Today’s occupiers are in many ways no less ethereal that any lingering spirits which might still be roaming the lonely corridors and passing silently through walls
Are the paying guests happy with this eerie state of affairs? Well, you might say they’re thrilled to bits. In fact they are bits. And they’re racing rather than roaming, because a few microseconds saved by those bits travelling along optic fibres passing through the walls and basement of a humungous old hotel a few blocks from places like the New York Stock Exchange are ultimately worth billions.
“We’ve rendered something illegible. And we’ve lost the sense of what’s actually happening in this world we’ve made. We are writing these things that we can no longer read,”
This appetite for ‘Carrier Hotels’ (traditional old hotels which have since been bought up to be ‘hollowed out’ and filled with countless racks of servers) in locations close enough to shave such tiny fragments of time off their journeys, is driven by the fact that algorithms are taking over from humans on the trading floor, and they are a lot less prepared to hang around.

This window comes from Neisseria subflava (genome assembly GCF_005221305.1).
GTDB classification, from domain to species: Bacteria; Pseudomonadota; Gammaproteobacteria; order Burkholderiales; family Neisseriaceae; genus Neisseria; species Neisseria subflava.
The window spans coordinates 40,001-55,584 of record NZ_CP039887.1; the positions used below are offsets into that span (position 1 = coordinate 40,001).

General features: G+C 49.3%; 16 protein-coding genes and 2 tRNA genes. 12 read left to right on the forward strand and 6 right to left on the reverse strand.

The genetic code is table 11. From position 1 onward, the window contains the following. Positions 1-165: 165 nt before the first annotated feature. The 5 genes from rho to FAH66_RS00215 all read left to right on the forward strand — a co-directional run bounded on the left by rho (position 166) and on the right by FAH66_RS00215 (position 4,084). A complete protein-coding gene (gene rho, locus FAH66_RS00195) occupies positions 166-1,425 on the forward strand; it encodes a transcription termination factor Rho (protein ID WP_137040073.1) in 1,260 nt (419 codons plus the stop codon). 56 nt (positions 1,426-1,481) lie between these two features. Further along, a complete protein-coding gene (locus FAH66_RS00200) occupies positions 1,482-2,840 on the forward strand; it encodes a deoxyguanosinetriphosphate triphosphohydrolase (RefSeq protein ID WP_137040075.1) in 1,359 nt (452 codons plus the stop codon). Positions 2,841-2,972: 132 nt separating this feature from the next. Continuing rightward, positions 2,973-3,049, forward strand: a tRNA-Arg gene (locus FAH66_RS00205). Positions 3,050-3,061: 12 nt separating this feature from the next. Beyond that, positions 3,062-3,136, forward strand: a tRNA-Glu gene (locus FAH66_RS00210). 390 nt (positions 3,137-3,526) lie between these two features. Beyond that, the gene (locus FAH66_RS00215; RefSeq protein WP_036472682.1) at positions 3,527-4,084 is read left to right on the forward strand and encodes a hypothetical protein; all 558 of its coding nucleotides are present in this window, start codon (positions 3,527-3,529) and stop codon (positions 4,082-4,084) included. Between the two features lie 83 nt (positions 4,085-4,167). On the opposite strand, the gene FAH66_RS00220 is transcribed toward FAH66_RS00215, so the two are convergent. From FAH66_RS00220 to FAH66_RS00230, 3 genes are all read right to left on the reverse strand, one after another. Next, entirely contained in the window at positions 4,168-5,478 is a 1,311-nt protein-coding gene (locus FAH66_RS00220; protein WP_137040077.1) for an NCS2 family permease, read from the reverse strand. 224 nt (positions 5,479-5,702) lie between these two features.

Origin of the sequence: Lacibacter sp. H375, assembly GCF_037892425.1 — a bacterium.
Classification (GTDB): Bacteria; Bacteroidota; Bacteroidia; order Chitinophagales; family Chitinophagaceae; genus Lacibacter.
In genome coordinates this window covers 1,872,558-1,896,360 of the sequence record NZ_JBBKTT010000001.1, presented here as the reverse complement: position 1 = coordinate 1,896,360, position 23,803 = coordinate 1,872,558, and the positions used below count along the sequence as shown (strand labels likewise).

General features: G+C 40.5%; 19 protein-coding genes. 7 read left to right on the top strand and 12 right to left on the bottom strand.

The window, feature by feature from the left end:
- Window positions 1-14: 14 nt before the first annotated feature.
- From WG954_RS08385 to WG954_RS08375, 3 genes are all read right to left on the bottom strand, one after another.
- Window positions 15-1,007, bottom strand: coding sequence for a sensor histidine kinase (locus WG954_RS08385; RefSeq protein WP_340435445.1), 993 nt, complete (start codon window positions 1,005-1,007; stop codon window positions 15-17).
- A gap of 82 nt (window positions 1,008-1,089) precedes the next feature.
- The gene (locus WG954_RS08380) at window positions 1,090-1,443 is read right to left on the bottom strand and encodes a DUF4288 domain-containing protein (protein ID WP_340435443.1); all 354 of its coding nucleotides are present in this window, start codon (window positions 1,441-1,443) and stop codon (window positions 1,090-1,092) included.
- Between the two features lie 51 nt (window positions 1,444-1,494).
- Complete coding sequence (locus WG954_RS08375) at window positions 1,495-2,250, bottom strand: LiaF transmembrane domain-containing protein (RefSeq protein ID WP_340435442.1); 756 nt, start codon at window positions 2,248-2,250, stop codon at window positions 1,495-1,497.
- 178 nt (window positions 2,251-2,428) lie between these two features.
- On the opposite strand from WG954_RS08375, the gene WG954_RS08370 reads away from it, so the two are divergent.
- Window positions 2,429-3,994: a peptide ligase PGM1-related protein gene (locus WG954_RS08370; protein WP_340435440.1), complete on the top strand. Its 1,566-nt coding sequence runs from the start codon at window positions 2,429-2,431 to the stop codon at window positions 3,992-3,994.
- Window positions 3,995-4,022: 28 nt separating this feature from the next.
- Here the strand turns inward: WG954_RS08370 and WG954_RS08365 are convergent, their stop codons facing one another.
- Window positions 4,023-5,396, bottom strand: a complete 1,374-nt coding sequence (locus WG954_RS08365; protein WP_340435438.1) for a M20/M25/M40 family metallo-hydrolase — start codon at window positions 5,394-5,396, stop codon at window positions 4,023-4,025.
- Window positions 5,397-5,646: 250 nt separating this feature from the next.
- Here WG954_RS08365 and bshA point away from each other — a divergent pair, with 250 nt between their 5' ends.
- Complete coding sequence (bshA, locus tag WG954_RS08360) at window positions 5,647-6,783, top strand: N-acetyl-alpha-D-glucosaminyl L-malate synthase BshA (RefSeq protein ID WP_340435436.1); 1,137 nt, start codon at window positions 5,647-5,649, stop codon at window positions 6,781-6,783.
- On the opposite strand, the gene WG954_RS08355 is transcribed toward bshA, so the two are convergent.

Nobody should be surprised if this phenomenon makes a disproportionate contribution to urban commercial real estate values.
What may be more shocking perhaps, are the implications of the fact that these impatient algorithms, whose collective function and structure is essentially ‘self-modifying’, are already beginning to outpace our own capacity to determine what they are actually doing and how they are doing it, let alone respond in time to restrain them if something goes wrong.
This talk won a standing ovation at the recent TED Global.
Here’s a talk covering Algorithmic Trading which also considers ‘co-location’ (the first few moments of the video are noisy because they’re playing a recording of the chaotic sound of an endangered species: human traders shouting out on a busy trading floor):